Tuesday, May 05, 2009

Tom Loughlin on Inertia in Theatre Education

Tom Loughlin's production of Romeo and Juliet is over, and he is back writing blog posts again. He has written one about the death of Augusto Boal, noting the media silence surrounding it (I hope to write something about Boal and Theatre of the Oppressed soon -- right after I get my grades submitted). He has also written a pointed analysis if the current situation in theatre and theatre education entitled "If It's Broke, Don't Fix It." Here's a taste, but go read the whole thing:

Theatre? As broken as anything can get.

Yet there seems to be very little will or ability to fix broken things anymore. Take educational theatre. It’s broken because it trains students for a broken profession while simultaneously breaking their personal financial situations by leaving them thousands of dollars in debt with no practical way of recovering their money. This piece of news seems not have reached theatre departments, but even if it had, theatre departments have too much invested in what they currently do to ever change.

Sometimes it’s not even a question of finding solutions. In many cases the solutions are out there just waiting to be implemented. I think it goes deeper than that. We, as a culture, seem to have a deep affinity towards inertia. We want things comfortable. We want things to be predictable. We want them to be the same. And we do not want to have to do the hard work involved in maintenance. Consensus seems harder than ever to achieve.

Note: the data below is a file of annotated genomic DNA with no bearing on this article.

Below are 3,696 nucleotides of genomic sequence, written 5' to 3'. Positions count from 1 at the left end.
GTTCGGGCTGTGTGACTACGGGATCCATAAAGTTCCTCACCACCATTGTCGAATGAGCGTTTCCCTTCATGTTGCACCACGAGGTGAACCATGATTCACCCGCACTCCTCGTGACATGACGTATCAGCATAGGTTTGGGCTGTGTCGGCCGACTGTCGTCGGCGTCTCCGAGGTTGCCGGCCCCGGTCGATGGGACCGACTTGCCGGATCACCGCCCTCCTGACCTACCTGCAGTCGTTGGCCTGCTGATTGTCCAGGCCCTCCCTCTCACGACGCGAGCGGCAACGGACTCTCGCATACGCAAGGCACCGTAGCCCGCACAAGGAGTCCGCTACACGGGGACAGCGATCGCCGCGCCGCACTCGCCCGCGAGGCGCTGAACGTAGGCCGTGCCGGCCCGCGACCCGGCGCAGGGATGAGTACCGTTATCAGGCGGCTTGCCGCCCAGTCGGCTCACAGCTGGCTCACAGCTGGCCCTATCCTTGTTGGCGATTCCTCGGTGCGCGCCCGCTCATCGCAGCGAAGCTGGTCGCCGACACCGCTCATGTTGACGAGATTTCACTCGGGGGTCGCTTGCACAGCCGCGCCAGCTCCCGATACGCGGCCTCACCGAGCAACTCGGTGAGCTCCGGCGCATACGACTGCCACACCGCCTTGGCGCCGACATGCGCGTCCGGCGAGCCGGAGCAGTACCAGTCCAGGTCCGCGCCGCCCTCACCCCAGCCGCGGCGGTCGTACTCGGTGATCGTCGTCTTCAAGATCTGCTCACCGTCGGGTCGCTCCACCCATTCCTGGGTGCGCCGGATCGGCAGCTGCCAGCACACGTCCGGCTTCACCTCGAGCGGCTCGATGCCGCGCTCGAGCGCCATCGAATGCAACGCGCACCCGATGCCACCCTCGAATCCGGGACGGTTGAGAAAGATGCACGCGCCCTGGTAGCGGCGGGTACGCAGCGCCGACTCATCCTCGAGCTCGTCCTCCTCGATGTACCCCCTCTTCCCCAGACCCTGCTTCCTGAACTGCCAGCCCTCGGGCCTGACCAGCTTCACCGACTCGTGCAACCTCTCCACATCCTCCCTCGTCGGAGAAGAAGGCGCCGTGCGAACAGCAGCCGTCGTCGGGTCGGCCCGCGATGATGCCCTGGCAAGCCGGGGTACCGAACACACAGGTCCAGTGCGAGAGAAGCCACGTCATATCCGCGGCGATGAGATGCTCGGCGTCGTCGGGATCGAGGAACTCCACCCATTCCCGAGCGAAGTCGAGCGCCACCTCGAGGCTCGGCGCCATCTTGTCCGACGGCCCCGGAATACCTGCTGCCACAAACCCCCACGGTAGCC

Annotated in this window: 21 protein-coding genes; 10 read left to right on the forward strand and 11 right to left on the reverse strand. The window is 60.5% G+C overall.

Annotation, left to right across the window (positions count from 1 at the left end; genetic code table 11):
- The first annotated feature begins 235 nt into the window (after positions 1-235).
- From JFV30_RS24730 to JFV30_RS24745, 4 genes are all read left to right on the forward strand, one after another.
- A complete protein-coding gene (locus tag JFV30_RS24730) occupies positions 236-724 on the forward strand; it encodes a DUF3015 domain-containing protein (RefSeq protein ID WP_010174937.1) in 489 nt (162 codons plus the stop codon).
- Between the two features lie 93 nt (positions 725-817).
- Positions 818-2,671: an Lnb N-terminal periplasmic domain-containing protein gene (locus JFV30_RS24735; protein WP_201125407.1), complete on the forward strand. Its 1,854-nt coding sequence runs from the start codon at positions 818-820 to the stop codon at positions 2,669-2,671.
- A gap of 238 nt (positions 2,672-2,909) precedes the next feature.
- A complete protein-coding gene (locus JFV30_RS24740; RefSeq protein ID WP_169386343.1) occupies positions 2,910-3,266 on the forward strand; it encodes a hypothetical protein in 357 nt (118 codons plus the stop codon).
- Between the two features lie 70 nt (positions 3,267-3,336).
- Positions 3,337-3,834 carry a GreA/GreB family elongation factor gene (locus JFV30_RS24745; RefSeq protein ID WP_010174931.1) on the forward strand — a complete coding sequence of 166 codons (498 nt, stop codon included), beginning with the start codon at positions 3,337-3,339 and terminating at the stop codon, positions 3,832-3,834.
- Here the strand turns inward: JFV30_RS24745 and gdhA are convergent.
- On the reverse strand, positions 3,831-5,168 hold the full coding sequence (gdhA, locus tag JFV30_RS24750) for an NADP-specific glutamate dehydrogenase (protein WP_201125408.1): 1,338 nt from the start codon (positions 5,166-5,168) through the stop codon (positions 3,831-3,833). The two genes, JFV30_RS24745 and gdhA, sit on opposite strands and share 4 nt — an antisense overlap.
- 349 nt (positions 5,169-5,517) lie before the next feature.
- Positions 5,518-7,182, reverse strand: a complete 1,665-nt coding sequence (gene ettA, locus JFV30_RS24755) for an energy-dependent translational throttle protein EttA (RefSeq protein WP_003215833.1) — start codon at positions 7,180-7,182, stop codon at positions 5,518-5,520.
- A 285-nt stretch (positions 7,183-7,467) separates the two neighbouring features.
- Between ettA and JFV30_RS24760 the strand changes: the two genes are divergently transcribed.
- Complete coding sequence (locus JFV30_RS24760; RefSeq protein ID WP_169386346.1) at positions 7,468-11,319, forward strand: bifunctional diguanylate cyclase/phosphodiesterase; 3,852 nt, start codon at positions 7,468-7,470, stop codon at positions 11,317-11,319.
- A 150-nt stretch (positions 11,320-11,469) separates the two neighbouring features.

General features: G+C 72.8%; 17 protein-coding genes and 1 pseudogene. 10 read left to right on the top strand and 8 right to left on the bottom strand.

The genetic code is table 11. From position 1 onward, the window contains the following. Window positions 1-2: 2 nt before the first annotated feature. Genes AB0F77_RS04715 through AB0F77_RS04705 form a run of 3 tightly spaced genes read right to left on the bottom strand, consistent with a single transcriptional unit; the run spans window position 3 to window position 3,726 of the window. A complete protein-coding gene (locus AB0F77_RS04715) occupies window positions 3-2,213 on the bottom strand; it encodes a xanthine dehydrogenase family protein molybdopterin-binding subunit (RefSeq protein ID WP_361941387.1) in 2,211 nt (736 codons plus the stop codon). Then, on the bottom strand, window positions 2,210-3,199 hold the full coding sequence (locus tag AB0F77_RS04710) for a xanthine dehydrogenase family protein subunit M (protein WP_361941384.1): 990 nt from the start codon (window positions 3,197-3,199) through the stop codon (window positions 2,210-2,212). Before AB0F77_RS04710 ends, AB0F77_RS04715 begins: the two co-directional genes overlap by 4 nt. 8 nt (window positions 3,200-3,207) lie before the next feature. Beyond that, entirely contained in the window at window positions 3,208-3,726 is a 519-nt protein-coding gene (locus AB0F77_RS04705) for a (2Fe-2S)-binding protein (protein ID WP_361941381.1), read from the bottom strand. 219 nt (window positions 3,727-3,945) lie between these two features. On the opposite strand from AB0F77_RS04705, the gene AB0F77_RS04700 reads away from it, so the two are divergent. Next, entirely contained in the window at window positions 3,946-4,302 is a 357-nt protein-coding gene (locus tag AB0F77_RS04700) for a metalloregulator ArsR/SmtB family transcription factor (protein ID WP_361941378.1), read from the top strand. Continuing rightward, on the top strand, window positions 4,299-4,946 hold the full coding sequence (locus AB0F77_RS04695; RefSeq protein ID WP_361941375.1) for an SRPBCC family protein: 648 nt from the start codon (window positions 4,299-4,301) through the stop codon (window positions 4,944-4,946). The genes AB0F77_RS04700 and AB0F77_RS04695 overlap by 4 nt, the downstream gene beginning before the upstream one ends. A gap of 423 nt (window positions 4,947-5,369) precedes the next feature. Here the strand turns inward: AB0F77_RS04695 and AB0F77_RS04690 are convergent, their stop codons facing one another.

I might argue, as does he later in the post, that maintenance is less required than a complete reinvention,. His analogy comes from thr world of baseball:

What theatre needs is a to undergo a change something along the lines of Rick Ankeil of the St. Louis Cardinals. a big-time prospect as a pitcher who posted a record of 11 wins and 7 losses with 194 strikeouts and a 3.50 ERA in his rookie year 2000. Inexplicably, he became unable to throw a strike, and after Tommy John surgery and other injuries, he re-constructed himself as an outfield and hitter. In the 2008 season he hit .264, had 25 home runs and 71 runs batted in over 413 at bats. It’s all about the adjustments.

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